Of 426 Ontario Indian residential school students known to have died from 1867 to 2000, 38 percent have been forgotten by history.
New data contained in the just-released final report of Canada's Truth and Reconciliation Commission show that neither government nor school officials bothered to record the names of 162 of the deceased Ontario students.
Statistics presented in the 4,224-page report don't differentiate between Northern and Southern Ontario.
But the story of Ontario's forgotten residential school students is largely a Northern Ontario story.
Of 18 residential schools in the province, only two (Muncey and Brantford) were in the South.
The 16 Northern Ontario schools were in:
- For just under one-quarter of these deaths (23 percent), the government and the schools did not record the gender of the student who died.
- For just under one-half of these deaths (49 percent), the government and the schools did not record the cause of death.
- Aboriginal children in residential schools died at a far higher rate than school-aged children in the general population.
- For most of the history of the schools, the practice was not to send the bodies of students who died at schools to their home communities.
- For the most part, the cemeteries that the commission documented are abandoned, disused, and vulnerable to accidental disturbance.
- The federal government never established an adequate set of standards and regulations to guarantee the health and safety of residential school students.
- The federal government never adequately enforced the minimal standards and regulations that it did establish.
- The failure to establish and enforce adequate regulations was largely a function of the government’s determination to keep residential school costs to a minimum.
- Te failure to establish and enforce adequate standards, coupled with the failure to adequately fund the schools, resulted in unnecessarily high death rates at residential schools.
Among the 3,200 deaths across Canada that the commission was able to identify, the cause of death wasn't known in roughly 50 percent of cases.
Among the remaining cases, tuberculosis was by far the most common cause of death, named as a contributing cause of death 896 times and the sole cause of death in 737 of those instances.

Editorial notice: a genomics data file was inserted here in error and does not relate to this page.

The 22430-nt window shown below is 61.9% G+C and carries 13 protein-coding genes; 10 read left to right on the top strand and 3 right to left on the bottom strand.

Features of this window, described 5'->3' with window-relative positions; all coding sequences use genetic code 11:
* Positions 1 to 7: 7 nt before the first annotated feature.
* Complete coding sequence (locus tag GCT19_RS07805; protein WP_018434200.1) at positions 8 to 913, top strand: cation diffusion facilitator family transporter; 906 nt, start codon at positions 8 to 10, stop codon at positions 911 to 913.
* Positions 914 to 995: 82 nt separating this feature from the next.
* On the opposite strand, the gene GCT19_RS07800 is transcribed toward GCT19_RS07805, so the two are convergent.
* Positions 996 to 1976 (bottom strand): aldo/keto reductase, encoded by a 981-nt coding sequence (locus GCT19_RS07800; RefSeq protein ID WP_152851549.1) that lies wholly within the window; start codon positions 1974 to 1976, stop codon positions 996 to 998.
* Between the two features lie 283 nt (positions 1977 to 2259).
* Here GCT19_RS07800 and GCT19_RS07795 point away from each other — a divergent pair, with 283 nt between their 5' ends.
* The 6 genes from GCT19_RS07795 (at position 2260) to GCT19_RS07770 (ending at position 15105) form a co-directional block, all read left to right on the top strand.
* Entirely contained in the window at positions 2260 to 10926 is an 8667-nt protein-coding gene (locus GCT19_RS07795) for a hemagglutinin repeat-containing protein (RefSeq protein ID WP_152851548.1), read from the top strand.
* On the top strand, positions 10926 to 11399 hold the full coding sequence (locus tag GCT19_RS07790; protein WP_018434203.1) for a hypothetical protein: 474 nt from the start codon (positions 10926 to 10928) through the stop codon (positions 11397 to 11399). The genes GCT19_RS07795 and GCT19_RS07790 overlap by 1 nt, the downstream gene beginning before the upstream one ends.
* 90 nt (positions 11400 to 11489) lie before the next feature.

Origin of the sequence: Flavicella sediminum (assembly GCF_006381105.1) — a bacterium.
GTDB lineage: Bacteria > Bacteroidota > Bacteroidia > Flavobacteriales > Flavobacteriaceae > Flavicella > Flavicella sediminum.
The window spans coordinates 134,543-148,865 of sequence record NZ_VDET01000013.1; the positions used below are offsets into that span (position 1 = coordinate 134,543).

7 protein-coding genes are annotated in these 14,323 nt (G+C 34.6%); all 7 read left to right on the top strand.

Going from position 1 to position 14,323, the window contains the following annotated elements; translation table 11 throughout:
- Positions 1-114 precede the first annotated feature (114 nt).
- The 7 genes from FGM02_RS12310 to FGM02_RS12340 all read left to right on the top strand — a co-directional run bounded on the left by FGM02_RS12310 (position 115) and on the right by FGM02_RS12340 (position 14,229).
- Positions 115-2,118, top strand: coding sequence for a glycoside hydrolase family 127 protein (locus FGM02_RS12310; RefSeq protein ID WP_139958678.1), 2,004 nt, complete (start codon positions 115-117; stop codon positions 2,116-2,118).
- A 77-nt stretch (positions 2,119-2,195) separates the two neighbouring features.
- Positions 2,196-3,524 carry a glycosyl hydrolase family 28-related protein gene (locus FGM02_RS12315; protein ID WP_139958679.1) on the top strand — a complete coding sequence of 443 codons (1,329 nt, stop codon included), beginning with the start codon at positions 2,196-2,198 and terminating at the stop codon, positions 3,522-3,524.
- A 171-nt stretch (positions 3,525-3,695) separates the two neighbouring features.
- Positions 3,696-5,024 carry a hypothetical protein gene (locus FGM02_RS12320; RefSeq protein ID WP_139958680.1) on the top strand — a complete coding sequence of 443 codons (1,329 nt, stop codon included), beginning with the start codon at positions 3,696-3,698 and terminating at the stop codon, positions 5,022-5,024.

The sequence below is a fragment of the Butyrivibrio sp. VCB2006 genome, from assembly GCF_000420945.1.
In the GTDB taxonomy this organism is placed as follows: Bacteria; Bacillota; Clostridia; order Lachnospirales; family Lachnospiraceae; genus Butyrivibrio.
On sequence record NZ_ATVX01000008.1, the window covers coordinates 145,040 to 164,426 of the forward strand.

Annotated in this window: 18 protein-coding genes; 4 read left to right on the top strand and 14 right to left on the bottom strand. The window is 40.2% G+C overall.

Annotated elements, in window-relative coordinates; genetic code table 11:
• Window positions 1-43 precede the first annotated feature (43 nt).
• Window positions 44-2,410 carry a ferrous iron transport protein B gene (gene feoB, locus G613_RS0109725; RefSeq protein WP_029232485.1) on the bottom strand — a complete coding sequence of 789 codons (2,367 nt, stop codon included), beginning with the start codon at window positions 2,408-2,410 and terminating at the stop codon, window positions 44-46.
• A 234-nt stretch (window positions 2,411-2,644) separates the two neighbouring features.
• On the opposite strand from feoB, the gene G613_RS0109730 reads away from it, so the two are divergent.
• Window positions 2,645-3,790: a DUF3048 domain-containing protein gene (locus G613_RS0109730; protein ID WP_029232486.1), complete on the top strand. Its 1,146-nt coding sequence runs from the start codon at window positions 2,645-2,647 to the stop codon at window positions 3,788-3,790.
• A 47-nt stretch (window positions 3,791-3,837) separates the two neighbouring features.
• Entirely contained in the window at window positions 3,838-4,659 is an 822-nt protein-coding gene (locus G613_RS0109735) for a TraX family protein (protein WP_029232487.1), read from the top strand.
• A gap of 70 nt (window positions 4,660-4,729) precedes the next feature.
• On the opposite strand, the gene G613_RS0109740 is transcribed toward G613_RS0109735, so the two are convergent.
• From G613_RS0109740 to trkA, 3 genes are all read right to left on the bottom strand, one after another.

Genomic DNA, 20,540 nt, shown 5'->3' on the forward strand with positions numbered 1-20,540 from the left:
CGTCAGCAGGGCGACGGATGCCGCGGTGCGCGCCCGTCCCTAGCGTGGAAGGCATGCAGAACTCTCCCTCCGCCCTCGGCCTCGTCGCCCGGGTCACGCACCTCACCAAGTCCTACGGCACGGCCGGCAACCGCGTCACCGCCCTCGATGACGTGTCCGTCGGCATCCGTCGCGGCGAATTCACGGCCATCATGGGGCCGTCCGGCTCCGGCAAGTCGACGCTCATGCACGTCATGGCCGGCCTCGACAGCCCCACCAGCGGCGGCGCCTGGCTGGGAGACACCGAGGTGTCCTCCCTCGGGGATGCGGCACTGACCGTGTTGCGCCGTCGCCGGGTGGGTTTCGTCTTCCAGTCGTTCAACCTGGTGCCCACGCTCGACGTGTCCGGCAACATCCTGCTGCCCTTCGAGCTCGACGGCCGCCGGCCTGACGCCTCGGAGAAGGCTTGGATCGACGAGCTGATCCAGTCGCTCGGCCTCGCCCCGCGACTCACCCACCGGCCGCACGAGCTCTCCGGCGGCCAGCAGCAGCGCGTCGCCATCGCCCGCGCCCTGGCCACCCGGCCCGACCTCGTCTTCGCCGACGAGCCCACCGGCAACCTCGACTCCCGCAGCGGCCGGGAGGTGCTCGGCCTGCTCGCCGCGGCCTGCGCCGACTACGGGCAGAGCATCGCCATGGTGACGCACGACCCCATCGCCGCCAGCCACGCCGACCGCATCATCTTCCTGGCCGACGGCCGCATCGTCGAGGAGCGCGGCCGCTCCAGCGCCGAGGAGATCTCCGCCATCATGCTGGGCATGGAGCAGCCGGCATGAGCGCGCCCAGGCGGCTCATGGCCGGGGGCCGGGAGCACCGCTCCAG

Tuberculosis was reported as cause of death in 48.7 percent of fatalities in which there was a reported cause.
Other significant causes of death were influenza, pneumonia, lung disease, meningitis, heart disease, whooping cough, typhoid fever and hemorrhage.
However, "many diagnoses of the cause of death may not have been accurate," Sinclair cautioned..
"Determination of cause of death would often have been made by individuals without medical training. Many of the illnesses that were reported were not well understood in the nineteenth and early twentieth centuries, which would further contribute to the possibility of misdiagnosis."
Commission researchers also found six students who died from suicide, 57 drownings, 40 in school fires and 20 from exposure.
Thirty-eight students died in other accidents including vehicle crashes and falls."At least thirty-three students died while running away: They would have died from a variety of causes, the
"It is important to note that the numbers and percentages of students and former residential school students reported to have died in the schools were scandalously high. None of this discussion is intended to minimize that fact that a health crisis existed in the general Aboriginal population and in residential schools, and that the federal government and the schools failed to adequately address the crisis."